3) Meet halfway.
Literally, not figuratively. It’s easier to meet more frequently if you find a good halfway point between your two locations and meet each other there. We found that Norwalk, CT was almost exactly the same distance from both of us, cutting the driving time in half and making post-work travels much easier (I-91 traffic during rush hour is no joke!). Sure, you have to splurge on a hotel room and eating out, but it’s fun and frees up a bit more of your time. Any and all extra time is worth it when you live far apart.
4) Video chat.
FaceTime, G-chat, Skype – God’s gifts to earth, I tell ya! Phone calls are fine and dandy but actually being able to SEE each other when you speak makes it a little easier to forget that you are miles away from each other. The fortunate thing about these services is that they are free so long as you have WiFi, so you don’t have to worry about racking up the minutes or using up your data. Not only should you schedule your visits but you should schedule your video dates! We Skype-d each other at least once a week and often planned out our calls in advance. Treat it like a meeting or an appointment if you have to – not that talking to your man is an obligation! – so that you aren’t inclined to watch one more episode and push it off until it’s too late to do it.
You can even make it fun by setting up your phone and going about your business as usual; make your meals at the same time, settle in with your book before bed, even work at your desk while the video is on! You may be busy but it’s nice to be able to take a peak at each other now and then.
5) Talk about what’s next – regularly.
Distance is tough, so it’s comforting to be reminded that your person isn’t going anywhere. Talk about your future together, near and distant; When are you getting together next? What kinds of activities are you going to do? Assuming you will one day live together, when are you going to close the gap? Where are you going to live? Are marriage and children in the future? Reinforcing the fact that the distance is temporary can do a lot for your positivity and happiness! And positivity is key in any long-distance relationship.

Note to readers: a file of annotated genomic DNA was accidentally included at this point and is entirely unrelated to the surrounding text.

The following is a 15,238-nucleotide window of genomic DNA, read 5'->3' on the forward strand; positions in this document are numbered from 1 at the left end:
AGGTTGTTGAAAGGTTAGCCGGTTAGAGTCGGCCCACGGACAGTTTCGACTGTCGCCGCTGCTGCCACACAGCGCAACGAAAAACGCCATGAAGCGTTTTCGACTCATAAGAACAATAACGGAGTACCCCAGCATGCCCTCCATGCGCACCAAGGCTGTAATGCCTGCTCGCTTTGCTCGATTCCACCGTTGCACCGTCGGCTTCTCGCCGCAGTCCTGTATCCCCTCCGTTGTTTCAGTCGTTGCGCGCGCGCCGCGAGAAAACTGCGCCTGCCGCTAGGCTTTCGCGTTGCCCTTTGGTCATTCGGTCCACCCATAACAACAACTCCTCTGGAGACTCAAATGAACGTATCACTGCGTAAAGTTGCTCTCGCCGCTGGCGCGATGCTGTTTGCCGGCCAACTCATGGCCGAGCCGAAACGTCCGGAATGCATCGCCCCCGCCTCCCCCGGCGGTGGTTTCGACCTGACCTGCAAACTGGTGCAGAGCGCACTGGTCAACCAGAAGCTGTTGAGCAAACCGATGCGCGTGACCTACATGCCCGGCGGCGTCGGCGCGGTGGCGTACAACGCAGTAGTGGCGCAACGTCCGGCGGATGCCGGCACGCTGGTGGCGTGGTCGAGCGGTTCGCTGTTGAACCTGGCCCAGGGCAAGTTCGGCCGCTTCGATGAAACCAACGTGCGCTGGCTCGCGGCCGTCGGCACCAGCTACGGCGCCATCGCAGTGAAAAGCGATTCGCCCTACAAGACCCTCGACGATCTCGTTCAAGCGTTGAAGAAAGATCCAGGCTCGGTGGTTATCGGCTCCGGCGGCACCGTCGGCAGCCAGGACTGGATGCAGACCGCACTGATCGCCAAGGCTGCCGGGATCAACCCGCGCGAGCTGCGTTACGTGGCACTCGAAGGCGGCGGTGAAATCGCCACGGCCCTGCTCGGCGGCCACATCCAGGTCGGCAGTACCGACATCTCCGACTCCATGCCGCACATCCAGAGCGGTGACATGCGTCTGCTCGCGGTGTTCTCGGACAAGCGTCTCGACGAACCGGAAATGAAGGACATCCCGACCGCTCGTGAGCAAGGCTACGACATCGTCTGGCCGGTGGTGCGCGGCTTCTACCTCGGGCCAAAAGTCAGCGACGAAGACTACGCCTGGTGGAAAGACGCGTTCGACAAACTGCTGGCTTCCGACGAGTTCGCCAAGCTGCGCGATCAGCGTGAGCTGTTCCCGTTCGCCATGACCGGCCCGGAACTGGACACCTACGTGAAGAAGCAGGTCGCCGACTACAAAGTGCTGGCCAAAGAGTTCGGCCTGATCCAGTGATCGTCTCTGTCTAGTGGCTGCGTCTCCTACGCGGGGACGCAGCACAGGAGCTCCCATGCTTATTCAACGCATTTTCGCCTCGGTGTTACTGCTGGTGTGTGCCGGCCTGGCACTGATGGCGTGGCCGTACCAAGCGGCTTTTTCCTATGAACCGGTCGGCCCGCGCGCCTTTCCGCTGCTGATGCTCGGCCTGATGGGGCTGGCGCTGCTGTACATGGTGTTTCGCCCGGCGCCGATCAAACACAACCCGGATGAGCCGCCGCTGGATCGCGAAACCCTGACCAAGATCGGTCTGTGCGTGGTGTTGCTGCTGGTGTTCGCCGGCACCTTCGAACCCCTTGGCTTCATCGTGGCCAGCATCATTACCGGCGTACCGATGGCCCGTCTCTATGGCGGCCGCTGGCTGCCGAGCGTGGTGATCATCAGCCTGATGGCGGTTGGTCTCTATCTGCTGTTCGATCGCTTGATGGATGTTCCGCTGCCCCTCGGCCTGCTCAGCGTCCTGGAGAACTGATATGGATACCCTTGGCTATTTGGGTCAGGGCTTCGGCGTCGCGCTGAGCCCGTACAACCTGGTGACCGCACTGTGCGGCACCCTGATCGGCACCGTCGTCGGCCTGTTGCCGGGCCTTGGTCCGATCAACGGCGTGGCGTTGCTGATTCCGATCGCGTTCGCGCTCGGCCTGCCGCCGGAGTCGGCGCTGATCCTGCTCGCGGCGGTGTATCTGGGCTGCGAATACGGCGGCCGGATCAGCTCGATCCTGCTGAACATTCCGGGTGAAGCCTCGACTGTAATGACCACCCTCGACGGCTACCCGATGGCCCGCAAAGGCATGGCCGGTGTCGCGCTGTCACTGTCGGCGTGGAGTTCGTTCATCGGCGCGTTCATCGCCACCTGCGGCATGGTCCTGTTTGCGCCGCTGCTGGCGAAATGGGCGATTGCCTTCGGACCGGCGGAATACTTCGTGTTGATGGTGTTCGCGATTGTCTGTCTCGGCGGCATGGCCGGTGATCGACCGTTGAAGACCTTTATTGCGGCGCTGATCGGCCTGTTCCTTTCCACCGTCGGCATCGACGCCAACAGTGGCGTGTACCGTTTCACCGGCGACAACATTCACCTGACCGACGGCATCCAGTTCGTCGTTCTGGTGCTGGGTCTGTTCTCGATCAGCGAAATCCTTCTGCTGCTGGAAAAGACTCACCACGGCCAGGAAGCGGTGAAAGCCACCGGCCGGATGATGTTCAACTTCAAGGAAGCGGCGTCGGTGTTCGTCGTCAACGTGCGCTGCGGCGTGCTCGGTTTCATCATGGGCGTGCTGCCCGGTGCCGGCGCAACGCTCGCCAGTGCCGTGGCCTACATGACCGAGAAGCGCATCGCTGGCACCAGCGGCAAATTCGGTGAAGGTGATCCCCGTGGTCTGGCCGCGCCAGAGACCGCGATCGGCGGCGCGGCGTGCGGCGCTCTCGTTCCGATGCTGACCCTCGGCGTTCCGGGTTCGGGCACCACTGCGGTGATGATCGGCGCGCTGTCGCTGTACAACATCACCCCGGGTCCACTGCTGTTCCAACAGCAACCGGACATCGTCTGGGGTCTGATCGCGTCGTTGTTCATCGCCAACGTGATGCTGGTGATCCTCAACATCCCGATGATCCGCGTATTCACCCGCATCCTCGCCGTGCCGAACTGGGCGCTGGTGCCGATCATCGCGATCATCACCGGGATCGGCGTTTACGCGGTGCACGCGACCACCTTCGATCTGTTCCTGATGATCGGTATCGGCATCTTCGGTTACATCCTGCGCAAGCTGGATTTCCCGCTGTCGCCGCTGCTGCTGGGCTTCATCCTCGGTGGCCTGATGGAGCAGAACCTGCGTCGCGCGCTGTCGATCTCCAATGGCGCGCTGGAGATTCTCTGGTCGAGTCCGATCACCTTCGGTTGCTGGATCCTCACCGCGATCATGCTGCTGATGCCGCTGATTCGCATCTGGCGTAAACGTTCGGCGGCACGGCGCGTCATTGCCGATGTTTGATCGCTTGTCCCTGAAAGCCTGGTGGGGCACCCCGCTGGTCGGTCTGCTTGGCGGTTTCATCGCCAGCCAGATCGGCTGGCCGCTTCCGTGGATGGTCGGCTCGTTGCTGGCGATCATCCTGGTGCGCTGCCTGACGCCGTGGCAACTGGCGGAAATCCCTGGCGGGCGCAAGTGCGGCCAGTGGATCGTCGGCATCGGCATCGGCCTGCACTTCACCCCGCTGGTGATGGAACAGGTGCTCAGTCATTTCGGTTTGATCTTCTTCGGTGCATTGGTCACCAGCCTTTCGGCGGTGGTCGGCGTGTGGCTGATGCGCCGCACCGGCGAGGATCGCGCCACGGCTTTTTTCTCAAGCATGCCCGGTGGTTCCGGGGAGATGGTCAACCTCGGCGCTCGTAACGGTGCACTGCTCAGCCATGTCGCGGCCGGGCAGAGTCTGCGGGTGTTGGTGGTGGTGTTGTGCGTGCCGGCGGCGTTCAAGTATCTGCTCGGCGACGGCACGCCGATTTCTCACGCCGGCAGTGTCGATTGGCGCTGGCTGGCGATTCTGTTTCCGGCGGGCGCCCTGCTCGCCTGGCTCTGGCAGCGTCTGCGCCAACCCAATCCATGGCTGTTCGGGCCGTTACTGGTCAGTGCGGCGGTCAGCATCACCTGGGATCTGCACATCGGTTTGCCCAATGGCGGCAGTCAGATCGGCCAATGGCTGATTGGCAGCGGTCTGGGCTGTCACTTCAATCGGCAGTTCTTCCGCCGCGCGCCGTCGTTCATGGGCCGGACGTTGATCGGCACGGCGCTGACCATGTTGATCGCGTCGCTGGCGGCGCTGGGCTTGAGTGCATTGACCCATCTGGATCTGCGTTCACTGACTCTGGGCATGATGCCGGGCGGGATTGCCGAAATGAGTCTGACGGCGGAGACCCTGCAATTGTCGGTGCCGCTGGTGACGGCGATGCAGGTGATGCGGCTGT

6) Don’t forget to focus on yourself
Sounds easy, considering your person isn’t physically with you so who else are you going to focus on? But the mind wanders, stresses and hurts at times. Remain positive and keep your eye on the light at the end of the tunnel, but use this time alone to focus on YOU. Let’s say that you are separated because your significant other has a work obligation. Support and celebrate their strides while chasing your own dreams. The time that Seware and I spent apart was hard but it was also the time that I started the freelance business that allowed me to move here to Grand Cayman. If you have a project or goal that you are working toward fulfilling, take advantage of the time apart and hit the ground running! Not only will you be helping yourself but it’s a great way to distract the mind.
Long-distance relationships are no walk in the park – trust me when I say that we had our fair share of difficulties – but it can be made easier! At the end of the day you both have the same goal… to live a long and happy life together. That happiness relies on trust, communication and most importantly, effort.